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The Goliath Stone by Larry Niven and Matthew Joseph HarringtonTwo stars
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The Goliath Stone is a book that didn't need to be anything like the inane waste of time it's chosen to be. What offers itself to the reading public as a riveting hard SF thriller is in fact a glib, self-satisfied exercise in postmodernism and fan service that confuses exceedingly earnest attempts at cleverness with entertainment. It's a hell of a shame, as its premise holds so much promise — that our first contact with "alien life" will in fact be beings of our own creation — for gripping storytelling on the order of such Niven-penned classics as Lucifer's Hammer or The Mote in God's Eye. Yeah, it's brisk and highly readable at first. But you know, if something is going to wind up a tale told by an idiot, signifying nothing, it could at the very least have given me some sound and fury to enjoy along the way.

It is customarily the case, when you see a collaborative novel between a legendary genre veteran and a complete unknown, that the complete unknown has done the lion's share of the work. This is a fine practice, as it gives a new talent a leg up in an increasingly difficult business, even if the famous guy takes home the larger check. It's getting your name out there, and associated with someone of impeccable clout with a fanbase built over many years, that's the real payday. But while the 75-year-old Niven cannot be held entirely accountable for what Matthew Joseph Harrington has written, he did lend his approval to it. So along with the larger paycheck, perhaps we can let Niven have the larger part of the blame.

The story is set in the 2050s. Toby Glyer is a doctor and engineer who led the way in developing the Briareus nanos, which have effected miracle cures and made him wealthy. A payload consisting of his company's nanites, mostly the brainchild of his old eccentric genius boss William Connors, was delivered into orbit as part of the Watchstar mission in the 2020s. The nanites were to break down and mine near-Earth asteroids, and the resultant wealth from all these new natural resources would be a cornucopia for humanity. But one mission went a bit awry. Unbeknownst to Glyer — but not to Connors, whose insight into things is, as we will see, nearly flawless — these nanites have reproduced, adapted, evolved, and become their own civilization, more numerous than humanity itself. They not only take over a nearby asteroid, which they name Foundry, but increase its mass by sweeping Earth's orbit of space junk. Then they proceed to steer this monstrosity towards Earth. Are their intentions malicious?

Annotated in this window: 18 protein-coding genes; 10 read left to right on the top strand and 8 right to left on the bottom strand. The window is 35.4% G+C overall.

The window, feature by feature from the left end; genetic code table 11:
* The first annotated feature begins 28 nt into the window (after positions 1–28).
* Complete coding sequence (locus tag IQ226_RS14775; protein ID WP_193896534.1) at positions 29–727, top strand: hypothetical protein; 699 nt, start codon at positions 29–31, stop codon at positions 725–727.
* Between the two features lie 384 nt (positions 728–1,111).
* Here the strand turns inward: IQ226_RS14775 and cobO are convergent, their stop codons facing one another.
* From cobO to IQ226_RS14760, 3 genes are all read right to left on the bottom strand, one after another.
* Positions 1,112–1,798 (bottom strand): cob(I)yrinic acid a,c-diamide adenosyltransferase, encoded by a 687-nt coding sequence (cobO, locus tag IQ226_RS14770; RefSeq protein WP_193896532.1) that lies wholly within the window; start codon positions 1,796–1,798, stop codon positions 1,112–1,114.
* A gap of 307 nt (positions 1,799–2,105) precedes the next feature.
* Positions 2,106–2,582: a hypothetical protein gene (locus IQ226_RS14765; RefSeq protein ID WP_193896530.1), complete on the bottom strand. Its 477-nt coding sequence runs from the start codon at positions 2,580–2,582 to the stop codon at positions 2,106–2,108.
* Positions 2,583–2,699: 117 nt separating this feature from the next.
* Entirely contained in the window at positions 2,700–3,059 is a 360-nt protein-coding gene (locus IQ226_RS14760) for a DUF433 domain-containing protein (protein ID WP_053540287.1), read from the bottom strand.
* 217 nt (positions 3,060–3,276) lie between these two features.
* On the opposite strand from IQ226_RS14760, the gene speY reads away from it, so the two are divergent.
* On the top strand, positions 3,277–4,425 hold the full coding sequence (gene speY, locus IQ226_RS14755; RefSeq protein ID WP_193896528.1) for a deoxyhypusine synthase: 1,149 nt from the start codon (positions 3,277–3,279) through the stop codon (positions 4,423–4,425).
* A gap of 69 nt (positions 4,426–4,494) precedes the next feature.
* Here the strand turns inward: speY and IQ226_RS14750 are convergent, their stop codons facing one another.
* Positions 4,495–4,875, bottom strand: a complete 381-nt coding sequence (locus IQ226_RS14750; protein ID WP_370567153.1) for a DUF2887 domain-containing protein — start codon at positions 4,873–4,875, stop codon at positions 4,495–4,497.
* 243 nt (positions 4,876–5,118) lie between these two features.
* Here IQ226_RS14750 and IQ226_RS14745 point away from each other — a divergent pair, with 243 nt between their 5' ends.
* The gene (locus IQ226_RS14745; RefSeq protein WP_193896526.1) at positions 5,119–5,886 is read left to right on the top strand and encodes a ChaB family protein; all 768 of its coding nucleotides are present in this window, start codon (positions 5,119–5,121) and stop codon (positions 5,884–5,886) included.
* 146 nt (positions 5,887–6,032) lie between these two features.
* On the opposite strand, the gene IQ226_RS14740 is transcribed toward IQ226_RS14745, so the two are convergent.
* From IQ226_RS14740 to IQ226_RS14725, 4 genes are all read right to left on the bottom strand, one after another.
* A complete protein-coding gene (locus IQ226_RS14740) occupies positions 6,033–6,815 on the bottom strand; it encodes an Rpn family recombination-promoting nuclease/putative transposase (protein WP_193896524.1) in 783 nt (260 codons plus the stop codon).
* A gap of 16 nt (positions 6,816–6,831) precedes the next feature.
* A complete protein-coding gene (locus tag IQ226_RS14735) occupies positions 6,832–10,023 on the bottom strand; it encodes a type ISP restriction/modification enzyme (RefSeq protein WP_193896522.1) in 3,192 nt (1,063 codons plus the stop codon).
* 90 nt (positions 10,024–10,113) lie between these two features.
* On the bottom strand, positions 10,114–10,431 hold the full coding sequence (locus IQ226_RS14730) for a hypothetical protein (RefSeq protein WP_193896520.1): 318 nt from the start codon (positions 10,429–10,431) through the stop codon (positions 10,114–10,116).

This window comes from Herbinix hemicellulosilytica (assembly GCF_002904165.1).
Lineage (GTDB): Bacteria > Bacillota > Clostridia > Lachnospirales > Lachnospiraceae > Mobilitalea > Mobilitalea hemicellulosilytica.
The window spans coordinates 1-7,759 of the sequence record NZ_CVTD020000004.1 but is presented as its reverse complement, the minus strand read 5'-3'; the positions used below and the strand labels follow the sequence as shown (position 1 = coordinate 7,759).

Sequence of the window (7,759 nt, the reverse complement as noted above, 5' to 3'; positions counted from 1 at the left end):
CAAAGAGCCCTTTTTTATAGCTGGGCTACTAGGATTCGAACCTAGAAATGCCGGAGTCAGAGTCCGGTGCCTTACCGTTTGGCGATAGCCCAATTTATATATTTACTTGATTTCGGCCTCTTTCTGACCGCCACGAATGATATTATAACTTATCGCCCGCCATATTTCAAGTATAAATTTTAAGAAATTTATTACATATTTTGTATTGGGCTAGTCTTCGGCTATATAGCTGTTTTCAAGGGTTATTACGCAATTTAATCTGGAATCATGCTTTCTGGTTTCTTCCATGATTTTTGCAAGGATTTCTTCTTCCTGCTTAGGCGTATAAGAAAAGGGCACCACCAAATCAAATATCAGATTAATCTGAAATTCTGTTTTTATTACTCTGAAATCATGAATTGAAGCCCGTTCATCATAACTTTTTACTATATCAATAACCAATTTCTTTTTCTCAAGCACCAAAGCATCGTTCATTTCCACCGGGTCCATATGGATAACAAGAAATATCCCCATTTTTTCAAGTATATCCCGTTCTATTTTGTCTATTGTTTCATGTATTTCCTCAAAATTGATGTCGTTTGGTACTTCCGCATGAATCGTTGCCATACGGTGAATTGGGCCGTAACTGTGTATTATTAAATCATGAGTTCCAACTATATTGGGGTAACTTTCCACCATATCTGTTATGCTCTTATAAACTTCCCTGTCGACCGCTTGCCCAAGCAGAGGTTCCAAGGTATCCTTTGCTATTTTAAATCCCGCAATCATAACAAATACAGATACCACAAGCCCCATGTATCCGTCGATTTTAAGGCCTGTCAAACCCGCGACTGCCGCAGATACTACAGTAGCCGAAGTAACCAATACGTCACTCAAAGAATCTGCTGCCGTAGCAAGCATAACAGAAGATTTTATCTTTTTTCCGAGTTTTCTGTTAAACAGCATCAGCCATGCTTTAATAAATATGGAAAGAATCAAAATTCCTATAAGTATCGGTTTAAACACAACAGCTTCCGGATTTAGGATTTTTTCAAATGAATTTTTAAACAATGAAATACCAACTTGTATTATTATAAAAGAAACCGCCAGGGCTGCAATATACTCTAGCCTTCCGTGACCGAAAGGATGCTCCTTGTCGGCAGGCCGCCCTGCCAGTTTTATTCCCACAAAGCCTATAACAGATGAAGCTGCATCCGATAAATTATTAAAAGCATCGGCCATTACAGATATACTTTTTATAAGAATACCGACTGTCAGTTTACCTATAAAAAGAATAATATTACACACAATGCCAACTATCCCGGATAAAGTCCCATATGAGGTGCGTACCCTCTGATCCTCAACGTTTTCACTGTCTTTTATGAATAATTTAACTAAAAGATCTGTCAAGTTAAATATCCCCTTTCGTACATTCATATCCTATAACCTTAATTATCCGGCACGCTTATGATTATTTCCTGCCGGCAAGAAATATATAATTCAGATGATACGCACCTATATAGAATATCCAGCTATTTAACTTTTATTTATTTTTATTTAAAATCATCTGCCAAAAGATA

Great setup. And that's all. The protagonist of the story, we quickly learn, is not Glyer, but William Connors, who has used this nanotech of his own devising not only to transfrom himself physically to almost superhuman levels, but has infected essentially the whole human race as well via a flu outbreak. Not only has debilitating disease been eradicated, but the propensity towards terror and war. (As desirable as such a violence-free world might be, there's something distressingly fascistic about that implementation of it.) Also, women get to be young and sexy again.

Connors — once an aging near-invalid, now a reconstructed übermensch calling himself Mycroft Yellowhorse — is meant to be charming and impossible to dislike. Because he is a far-too-unsubtle Author Avatar, he's pretty much the opposite. Connors is one of those Captain Awesome/Marty Stus who simply knows everything about everything and is funnier and cooler about it than you could ever be. When Glyer and his companion, rocket scientist and pilot May Wyndham, are swept up by Connors in his quest to confront the nanites before the usual government stooges can do anything stupid, the majority of the dialogue is dominated by Connors. This gives co-author Harrington a platform for political filibustering (take note: author filibusters are a very different thing from the common practice of composing a story with a strong political theme), which puts this novel far closer to late Heinlein in its tone than what we might recall seeing from Niven. It is most certainly closer to Jerry Pournelle than Niven, to boot. Nonstop references to SF novels and writers make you feel like you're in some kind of nerd circle jerk.

I truly don't care on what side of the political field you play ball; I will still find authors annoying if they're proxying themselves through their heroes in the full expectation we will smile slack-jawed in envy and awe at their wit and brilliance. For one thing, I almost never see this trope used in service of furthering the story, as it definitely does not do here. And for another, when proxy lectures include such foolishness as global warming denialism — an exceptionally moronic position to take in a world where the north polar ice cap has just become a big lake — it can impede your story, to say the least.

And here, the story is most certainly impeded. As I mentioned, there is no suspense at all. At any time. None. The characters never once engage reader emotions, as they barely feel engaged themselves. They face nothing like a real threat. They never act like they're anything more than inconvenienced by the story's events. What villains exist are bumbling oafs who cannot even work up the energy to follow through on getting in our heroes' way. Toby Glyer and May Wyndham are a requisite late-Heinlein Perfect Couple whose dialogue is such obnoxiously cute banter, you'll want to suffocate them with pillows. And while I've read other books with non-committal non-endings before, The Goliath Stone feels so uninterested in its own story, that even it feels like it's ready to be put down in favor of something better by the time you reach the final chapters.